The 1993 split has been viewed as a peaceful rarity amid civil unrest and revolutions in many former Soviet Union countries, while many Czechoslovakians didn’t support it. What lies behind the divorce dubbed as ‘velvet’, and is it fair to paint it in a positive light?
“In terms of human life, 30 years spans a generation,” said Slovakia’s president Zuzana Čaputová in her New Year’s speech, drawing a parallel with the 30th anniversary of the country’s birth. On 1st January 1993, the two nations constituting Czech and Slovak Federative Republic quietly decided to go separate ways.
The public opinions
“According to the polls released at the time, the people of Czechoslovakia didn’t want its dissolution,” explains political analysist, Grigorij Mesežnikov, who moved to the Slovak part of the federation from Russia in 1981.
Mesežnikov spent the last night of 1992 in Bratislava, concerned rather than excited about what was soon to come.
“I was, and still am, a federalist at heart. Other people living in Bratislava felt the same way,” he says, pointing out that those who celebrated the split on the streets, drinking champagne straight from green glass bottles, were in a minority.
However, recent polls suggest that attitudes and emotions can change in 30 years. In Slovakia, the number of people who believe the dissolution was beneficial is marginally higher than of those who disagree.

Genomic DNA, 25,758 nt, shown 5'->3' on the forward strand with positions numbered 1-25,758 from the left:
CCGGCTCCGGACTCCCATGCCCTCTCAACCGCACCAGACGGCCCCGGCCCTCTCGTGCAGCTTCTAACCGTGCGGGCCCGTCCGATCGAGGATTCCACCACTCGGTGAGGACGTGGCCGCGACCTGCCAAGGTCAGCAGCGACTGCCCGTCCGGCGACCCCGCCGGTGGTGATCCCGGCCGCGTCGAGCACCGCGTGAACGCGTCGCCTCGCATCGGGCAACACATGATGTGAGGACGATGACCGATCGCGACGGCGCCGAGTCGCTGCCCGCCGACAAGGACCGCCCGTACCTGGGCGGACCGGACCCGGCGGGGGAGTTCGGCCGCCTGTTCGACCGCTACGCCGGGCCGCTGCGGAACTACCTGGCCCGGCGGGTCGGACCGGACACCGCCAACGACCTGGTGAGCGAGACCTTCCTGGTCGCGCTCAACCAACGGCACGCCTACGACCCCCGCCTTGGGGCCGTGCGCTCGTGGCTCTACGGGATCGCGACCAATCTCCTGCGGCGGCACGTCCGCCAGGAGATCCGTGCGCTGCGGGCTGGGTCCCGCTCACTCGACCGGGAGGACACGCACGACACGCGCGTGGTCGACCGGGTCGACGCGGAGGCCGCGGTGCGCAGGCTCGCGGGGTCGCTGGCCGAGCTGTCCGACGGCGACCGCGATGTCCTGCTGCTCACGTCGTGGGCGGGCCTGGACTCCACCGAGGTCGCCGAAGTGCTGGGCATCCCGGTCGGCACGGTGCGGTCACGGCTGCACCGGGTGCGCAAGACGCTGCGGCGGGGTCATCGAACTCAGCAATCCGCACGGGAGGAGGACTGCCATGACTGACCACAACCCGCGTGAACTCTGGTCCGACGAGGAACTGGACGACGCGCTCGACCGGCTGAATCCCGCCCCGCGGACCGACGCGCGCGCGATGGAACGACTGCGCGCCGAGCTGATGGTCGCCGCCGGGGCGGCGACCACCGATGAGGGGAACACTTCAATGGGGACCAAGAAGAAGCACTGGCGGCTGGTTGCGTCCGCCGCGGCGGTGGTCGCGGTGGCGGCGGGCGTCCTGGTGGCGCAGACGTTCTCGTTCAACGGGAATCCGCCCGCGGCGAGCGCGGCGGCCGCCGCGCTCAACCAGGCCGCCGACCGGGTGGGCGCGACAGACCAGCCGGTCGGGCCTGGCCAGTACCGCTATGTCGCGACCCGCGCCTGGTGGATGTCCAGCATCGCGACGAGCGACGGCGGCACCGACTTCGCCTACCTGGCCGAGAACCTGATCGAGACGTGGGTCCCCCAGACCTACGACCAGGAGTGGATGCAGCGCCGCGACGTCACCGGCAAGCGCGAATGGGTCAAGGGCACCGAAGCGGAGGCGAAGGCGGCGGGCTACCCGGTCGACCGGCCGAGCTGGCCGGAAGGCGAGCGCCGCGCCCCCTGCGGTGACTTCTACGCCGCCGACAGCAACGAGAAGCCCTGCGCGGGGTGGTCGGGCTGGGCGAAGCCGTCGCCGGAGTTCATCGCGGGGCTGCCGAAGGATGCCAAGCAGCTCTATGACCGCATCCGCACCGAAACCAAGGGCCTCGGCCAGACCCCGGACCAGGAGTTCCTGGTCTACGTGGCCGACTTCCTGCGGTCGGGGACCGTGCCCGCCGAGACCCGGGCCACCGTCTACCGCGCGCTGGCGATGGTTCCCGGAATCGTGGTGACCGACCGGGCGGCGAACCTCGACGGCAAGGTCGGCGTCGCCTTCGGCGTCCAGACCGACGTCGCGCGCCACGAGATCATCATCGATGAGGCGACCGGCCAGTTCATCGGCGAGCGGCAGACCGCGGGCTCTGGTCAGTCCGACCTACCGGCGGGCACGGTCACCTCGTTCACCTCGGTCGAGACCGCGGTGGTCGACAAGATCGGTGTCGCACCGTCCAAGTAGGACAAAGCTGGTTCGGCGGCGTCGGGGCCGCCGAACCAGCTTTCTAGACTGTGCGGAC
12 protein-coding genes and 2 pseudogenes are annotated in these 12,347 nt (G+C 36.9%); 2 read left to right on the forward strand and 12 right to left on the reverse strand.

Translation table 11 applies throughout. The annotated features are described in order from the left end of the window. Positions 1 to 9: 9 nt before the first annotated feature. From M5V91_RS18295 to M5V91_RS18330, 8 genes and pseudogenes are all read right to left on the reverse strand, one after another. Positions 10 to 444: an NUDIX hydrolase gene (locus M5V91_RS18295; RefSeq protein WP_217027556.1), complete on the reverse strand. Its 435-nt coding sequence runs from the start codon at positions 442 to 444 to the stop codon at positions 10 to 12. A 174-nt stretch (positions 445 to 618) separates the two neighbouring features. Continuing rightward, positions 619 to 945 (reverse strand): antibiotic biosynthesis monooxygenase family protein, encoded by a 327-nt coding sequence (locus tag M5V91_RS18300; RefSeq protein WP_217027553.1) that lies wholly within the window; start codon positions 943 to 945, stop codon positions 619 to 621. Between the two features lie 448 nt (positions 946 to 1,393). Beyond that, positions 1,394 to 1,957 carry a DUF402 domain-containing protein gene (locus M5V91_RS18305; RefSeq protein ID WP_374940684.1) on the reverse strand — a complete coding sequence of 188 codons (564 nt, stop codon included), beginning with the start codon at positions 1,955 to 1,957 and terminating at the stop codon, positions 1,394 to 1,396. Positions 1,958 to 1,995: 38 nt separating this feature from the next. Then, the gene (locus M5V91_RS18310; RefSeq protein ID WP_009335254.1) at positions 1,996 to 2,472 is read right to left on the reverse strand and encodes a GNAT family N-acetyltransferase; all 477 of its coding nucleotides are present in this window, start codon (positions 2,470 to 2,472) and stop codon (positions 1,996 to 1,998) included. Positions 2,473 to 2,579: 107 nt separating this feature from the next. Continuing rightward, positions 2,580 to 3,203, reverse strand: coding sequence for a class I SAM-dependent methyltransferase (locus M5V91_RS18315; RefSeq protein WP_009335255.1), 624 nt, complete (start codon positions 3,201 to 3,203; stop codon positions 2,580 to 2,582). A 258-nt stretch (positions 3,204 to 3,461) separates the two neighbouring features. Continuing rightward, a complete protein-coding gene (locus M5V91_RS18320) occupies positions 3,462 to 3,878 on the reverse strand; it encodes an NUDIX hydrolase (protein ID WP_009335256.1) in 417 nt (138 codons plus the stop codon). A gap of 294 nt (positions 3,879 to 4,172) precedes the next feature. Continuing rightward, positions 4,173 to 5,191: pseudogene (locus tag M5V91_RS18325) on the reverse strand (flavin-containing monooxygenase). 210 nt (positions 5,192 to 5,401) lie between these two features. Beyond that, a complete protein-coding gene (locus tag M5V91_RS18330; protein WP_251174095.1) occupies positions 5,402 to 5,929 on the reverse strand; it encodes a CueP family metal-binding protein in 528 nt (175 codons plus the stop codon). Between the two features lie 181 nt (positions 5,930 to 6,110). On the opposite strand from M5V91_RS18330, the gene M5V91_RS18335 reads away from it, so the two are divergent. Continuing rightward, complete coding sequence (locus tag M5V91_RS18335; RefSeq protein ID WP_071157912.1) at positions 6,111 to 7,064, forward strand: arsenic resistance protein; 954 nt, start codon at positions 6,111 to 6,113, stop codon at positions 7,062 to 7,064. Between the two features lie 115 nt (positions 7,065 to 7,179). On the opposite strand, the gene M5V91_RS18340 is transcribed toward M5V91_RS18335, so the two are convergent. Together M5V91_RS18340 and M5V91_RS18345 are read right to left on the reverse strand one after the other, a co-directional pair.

Similarly to the Slovak polls, the pro and against groups in Czechia are almost identical in size (though a slightly different question was posed). However, in this case, more Czechs believe the dissolution wasn’t the right decision.
“It’s a shame we split up,” concludes Mesežnikov. The surveys suggest many of his contemporaries who experienced the spilt perceive it rather negatively, while the younger generation either agrees with it or doesn’t hold any opinion at all.
Czechoslovakia officially became a federation after the end of World War II in 1945. The 1993 dissolution was an outcome of a political agreement forged between the prime ministers of Czechoslovakia’s two constituents – Václav Klaus representing the Czech side, and Vladimír Mečiar for the Slovaks.
The division started in the summer of 1992 with Czechoslovakia’s second free parliamentary elections since its peaceful departure from the Soviet Union in 1989. Mesežnikov explains that “the results led to the situation in which two irreconcilable political parties came to power.”
In the Slovak part, Mečiar’s HZDS with its manifesto centred around the idea of confederation was elected. The Czechs opted for Klaus’ ODS, a party which called for a tighter federation or two separate independent countries. Czech historian, Jan Rychlík, agrees with Mesežnikov, suggesting the dissolution became inevitable after the elections.
Rychlík spent Czechoslovakia’s final night in Holíč, a Slovak birthplace of his wife located four kilometres from the Czech borders. Many of the locals had worked in the nearby town of Hodonín, present-day Czechia, so the mood there was “sombre, because no one knew what would happen next.”
After rounds of heated negotiations, the declaration of independence of the Slovak nation was adopted by the Slovak parliament, followed by the signing of an official dissolution agreement in Bratislava. Six months later at the start of 1993, the deed was completed. However, the citizens didn’t get the chance to have their say in a referendum.
This is where Mesežnikov and Rychlík disagree.